Federal health-sector cybersecurity leaders from components across the Department of Health and Human Services (HHS) said that when it comes to implementing zero trust security mandates – such as Office of Management and Budget (OMB) memo M-22-09 – agencies can’t treat the task as just “checking another box.”
“We need to do a better job at how to manage effectiveness over compliance,” Gerald Caron, chief information officer (CIO) at HHS’ Office of the Inspector General, said at AFCEA’s Health IT Summit on Jan. 18.
“I want to be able to be effective at cybersecurity. Just being compliant is not enough,” he said.
OMB M-22-09 – the longest memo released by the agency to date – directs Federal agencies to migrate to common baselines of zero trust security architectures by 2024.
Other senior leaders on the panel agreed with Caron, saying that effective follow-through with the zero trust mandate will take time and continuous effort from security teams.
“Zero trust is a culture change,” Jon McKeeby, the CIO for the National Institutes of Health (NIH) Clinical Center, said. “[It] really can’t just be a checkbox.”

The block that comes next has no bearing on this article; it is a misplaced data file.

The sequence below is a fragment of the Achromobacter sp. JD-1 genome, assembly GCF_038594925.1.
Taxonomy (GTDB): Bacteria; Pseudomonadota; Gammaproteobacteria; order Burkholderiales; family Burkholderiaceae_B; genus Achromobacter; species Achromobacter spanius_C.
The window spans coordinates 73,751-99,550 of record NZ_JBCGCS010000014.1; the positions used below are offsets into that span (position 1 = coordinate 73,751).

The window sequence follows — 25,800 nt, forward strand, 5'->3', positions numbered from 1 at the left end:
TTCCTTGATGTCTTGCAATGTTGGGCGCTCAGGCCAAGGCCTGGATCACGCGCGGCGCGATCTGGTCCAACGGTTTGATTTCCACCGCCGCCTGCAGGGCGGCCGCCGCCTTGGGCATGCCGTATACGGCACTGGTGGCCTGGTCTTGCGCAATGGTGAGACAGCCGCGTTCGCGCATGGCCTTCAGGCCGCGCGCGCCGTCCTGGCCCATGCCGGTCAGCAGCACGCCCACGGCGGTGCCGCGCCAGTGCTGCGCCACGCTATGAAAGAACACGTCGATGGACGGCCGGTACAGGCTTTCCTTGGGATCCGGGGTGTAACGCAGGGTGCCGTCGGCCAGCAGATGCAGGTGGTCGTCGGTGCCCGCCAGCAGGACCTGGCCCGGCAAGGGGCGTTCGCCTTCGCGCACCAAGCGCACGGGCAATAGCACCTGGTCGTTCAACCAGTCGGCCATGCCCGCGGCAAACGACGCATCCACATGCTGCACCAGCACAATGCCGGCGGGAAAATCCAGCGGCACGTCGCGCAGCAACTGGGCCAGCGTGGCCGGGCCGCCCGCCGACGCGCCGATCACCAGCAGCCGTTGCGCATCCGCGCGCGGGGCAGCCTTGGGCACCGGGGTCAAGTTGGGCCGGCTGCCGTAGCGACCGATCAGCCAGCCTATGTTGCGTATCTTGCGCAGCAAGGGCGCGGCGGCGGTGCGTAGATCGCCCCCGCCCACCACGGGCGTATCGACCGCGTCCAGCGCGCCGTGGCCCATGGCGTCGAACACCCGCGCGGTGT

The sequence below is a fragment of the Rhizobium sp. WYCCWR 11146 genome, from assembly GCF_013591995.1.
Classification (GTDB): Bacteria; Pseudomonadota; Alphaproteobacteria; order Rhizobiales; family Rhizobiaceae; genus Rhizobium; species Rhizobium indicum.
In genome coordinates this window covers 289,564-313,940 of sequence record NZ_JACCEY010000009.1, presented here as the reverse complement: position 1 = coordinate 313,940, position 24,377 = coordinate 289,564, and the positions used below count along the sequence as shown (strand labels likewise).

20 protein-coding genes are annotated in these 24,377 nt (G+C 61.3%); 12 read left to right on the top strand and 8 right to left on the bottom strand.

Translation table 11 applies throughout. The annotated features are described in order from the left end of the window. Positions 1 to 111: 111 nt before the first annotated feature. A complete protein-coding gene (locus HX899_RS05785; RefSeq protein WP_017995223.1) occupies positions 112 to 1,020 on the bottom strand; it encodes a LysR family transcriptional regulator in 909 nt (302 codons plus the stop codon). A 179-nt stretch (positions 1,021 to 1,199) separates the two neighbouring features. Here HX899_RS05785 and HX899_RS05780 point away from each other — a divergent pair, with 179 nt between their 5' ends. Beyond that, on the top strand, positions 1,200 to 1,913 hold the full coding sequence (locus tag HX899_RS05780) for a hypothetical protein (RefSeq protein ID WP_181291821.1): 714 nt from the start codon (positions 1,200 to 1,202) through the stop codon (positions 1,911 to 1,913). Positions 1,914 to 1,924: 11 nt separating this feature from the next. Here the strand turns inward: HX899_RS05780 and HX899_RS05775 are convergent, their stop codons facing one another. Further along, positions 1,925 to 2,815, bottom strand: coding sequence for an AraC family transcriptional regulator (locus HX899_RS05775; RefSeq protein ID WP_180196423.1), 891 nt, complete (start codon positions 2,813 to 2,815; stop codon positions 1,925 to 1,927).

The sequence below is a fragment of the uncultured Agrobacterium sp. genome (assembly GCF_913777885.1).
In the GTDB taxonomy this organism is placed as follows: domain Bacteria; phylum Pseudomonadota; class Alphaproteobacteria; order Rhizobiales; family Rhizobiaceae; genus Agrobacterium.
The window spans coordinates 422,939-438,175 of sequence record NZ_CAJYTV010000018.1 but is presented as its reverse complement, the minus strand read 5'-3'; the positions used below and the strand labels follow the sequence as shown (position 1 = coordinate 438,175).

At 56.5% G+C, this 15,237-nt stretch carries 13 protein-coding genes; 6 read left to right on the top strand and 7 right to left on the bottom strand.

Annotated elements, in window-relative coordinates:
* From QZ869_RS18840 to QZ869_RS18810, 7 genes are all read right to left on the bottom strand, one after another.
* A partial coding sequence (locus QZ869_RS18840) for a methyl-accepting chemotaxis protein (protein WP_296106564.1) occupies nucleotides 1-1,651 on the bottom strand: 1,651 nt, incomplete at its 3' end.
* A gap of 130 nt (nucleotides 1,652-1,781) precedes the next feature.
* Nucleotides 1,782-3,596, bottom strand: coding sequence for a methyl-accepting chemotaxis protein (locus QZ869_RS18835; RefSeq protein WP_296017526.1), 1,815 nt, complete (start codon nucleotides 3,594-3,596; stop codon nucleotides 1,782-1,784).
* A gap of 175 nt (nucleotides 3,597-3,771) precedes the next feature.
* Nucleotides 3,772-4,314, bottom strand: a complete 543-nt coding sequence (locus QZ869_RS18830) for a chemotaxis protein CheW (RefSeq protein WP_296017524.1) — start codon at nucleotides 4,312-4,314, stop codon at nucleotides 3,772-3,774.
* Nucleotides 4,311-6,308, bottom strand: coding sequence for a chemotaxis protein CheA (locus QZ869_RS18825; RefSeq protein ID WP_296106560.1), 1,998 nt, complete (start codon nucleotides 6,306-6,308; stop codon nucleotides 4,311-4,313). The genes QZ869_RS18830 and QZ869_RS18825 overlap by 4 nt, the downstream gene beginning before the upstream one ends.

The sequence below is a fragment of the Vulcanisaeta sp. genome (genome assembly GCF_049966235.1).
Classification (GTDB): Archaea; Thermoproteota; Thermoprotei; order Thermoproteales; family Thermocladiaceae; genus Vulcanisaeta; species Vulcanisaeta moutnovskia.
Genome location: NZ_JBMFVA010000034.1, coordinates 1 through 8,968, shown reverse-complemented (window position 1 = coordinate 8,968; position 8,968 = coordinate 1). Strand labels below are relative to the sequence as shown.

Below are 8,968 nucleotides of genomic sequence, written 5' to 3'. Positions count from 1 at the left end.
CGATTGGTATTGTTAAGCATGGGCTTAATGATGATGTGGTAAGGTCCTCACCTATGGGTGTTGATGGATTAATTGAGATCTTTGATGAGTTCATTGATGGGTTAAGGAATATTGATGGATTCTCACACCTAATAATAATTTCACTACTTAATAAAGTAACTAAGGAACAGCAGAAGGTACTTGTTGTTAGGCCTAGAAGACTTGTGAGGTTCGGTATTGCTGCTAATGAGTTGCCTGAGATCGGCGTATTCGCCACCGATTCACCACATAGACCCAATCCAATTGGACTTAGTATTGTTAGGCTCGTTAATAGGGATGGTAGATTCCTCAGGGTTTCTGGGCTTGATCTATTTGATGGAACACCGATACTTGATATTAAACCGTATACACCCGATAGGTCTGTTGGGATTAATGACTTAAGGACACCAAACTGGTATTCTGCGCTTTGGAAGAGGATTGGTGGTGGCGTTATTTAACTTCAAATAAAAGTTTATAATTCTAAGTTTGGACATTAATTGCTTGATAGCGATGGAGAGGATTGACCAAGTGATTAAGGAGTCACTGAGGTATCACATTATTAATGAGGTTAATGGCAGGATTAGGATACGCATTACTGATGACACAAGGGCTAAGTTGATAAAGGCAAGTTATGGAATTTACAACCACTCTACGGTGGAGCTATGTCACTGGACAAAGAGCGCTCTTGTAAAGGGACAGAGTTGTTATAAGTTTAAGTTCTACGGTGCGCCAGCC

“It takes time to implement it,” he said, adding, “We’re still behind it, and we need to be in front of it.”
McKeeby said his team’s compliance with adopting zero trust security architectures by the end of 2024 is a “work in progress.”
While NIH boasts nearly 20,000 employees, McKeeby said his team at the Clinical Center is small and not well resourced, so they’re still in the early stages of identifying the roadmap to zero trust.
Currently, McKeeby says his team has about 10 percent of its applications in the cloud, while the rest remain on-prem. He plans to bump that cloud figure up to 90 percent in the next five years.
“We’re defining where we are, what tools we have, what are our gaps, and then determining what we need and having the right conversations with the right people,” he said.
“It’s a team sport and the whole organization has to be a part of the [zero trust] culture,” McKeeby emphasized.